TORONTO – Nick Robertson is ready to go again.
After another year that has seen injuries slow on his rise, the 21-year-old Toronto Maple Leafs is back cruising around the ice at the Ford Performance Center in Etobicoke, Ontario, on Wednesday preparing to host another potential tournament in Traverse. City, Mich. , this week—and yet another attempt at becoming an x-factor for Maple Leafs.
It’s just another chance to get some reps in the game,” Robertson said after training. “I think I’ve been on vacation for three months or so, and I definitely want to be in shape when it really matters, get into pre-season and go to camp with the Leafs.”
The 2019 second-round pick doesn’t have much to prove against his fellow blue-and-white prospects, his real rival poised to beat the ice at that prime training camp down the line. But Robertson is well aware of the eyes that will be on him at Traverse City as he watches to see how he handles his role as a young veteran.
“It sure is [about] Play the right way. “I will definitely play more minutes, and I will rely on a more leadership role now,” he said of his goals for the tournament, which runs from Thursday to Monday. “I definitely want to put that expectation and put pressure on myself to do well and play well.”
For assistant coach Manny Malhotra, who is set to serve as head coach for the Traverse City Championship squad, these are exactly the kinds of boxes he and his crew expect the young Maple Leafs to check out.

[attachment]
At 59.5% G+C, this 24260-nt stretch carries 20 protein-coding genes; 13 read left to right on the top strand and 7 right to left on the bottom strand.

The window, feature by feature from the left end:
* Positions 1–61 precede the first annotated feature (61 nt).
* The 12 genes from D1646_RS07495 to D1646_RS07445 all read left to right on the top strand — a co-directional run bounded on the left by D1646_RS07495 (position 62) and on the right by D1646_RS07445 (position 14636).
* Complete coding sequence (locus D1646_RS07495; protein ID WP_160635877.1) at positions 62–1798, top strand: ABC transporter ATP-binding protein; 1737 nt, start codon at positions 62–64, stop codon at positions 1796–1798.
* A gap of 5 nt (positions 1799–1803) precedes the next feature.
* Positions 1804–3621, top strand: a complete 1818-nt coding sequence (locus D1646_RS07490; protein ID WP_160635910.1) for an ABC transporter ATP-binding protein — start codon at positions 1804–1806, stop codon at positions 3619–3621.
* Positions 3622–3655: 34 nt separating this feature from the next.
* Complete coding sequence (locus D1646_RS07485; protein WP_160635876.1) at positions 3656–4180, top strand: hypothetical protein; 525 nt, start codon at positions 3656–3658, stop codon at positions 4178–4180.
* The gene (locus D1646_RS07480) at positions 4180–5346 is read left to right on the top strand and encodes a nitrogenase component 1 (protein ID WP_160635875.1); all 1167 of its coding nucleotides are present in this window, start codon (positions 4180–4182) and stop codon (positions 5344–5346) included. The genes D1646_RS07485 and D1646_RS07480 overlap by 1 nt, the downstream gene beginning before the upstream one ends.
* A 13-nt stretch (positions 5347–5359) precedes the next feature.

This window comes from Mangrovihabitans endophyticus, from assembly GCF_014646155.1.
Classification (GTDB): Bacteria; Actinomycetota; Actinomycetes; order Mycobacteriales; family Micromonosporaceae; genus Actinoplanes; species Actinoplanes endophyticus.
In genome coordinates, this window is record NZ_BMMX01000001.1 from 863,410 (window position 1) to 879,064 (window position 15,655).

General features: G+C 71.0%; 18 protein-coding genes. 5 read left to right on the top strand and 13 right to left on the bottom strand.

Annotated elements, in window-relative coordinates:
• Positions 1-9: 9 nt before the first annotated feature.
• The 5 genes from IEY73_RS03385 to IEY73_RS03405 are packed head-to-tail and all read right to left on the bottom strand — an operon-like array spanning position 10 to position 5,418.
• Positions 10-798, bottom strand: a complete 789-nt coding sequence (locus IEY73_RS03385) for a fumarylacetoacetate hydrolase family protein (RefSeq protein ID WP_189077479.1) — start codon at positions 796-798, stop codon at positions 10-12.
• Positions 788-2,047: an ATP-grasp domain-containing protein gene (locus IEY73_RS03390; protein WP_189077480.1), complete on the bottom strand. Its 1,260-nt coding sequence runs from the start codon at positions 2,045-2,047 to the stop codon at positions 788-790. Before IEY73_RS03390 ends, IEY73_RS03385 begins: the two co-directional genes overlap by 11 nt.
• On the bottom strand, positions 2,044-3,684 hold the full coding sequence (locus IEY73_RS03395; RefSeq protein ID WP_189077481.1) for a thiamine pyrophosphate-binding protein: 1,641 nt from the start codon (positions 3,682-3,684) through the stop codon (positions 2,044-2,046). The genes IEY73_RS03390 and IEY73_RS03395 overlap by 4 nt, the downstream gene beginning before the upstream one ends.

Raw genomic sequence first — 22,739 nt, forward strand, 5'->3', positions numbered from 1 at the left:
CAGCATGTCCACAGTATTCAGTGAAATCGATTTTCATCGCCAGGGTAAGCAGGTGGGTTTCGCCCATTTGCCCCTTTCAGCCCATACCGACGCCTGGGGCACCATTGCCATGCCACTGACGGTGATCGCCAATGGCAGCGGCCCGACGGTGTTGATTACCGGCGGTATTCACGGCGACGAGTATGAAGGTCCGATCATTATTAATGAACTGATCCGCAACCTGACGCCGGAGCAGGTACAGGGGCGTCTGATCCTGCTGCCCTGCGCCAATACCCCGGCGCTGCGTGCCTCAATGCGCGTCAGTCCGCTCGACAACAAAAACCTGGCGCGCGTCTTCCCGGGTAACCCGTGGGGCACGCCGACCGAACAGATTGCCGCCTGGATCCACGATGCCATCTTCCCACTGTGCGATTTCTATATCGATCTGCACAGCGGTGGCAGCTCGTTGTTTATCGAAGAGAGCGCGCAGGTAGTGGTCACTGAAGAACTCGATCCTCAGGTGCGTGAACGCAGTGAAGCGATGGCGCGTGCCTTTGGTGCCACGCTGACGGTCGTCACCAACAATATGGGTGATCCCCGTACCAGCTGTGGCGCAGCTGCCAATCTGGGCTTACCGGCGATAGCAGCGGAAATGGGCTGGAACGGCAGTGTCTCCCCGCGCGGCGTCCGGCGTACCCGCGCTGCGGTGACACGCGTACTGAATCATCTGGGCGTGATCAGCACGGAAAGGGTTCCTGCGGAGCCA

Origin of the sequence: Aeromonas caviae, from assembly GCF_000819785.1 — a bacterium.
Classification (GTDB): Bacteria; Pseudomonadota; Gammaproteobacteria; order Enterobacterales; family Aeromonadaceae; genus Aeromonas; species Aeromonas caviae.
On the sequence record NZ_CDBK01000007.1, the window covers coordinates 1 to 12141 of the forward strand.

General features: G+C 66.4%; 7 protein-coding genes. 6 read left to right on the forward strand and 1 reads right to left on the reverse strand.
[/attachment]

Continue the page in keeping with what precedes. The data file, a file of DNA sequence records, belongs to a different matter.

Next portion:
“The important thing for us in the camp is that we want to see their competitive nature,” Malhotra said. “How are they going to compete? Do they have the ability to challenge locations? Do they take the information and apply it instantly in games? It’s hockey IQ. We are looking for them to perform at their best and to show us what they can do.”
As for Robertson, Malhotra said the young winger’s desire to make progress at Traverse City was already clear.
“Just seeing him on the first day and the last two days, he has prepared well. You can see that he is eager to perform and succeed with his goals this year,” the coach said. My role in this Traverse City camp is to prepare the best guys like him, guys like Alex Steeves – guys who are looking to take the next step – just make sure they are ready for main camp and give their best performance.”
Robertson has been in an off-season of toil and progress after a 2021-22 campaign that saw him battle more injuries, produce an average of one point per game over his 28 games for the Toronto Marlies in the AHL last season, and tally. His first regular season goal in the National Hockey League during 10 games with the big club.
With his already undeniable skill on the sheet, work focused this summer at the gym.
“It’s getting bigger and stronger,” he said of his off-season focus this time around. “I think I’ve gotten a little bit thicker in the legs and upper body, and I’m stabilizing on the ice. … Sometime in the summer I was about 185 in weight, and then kind of boiled over. I think the main focus sometimes as a smaller person is that I have to You have to gain weight, but I guess for me, I just added thickness, and added more foundation.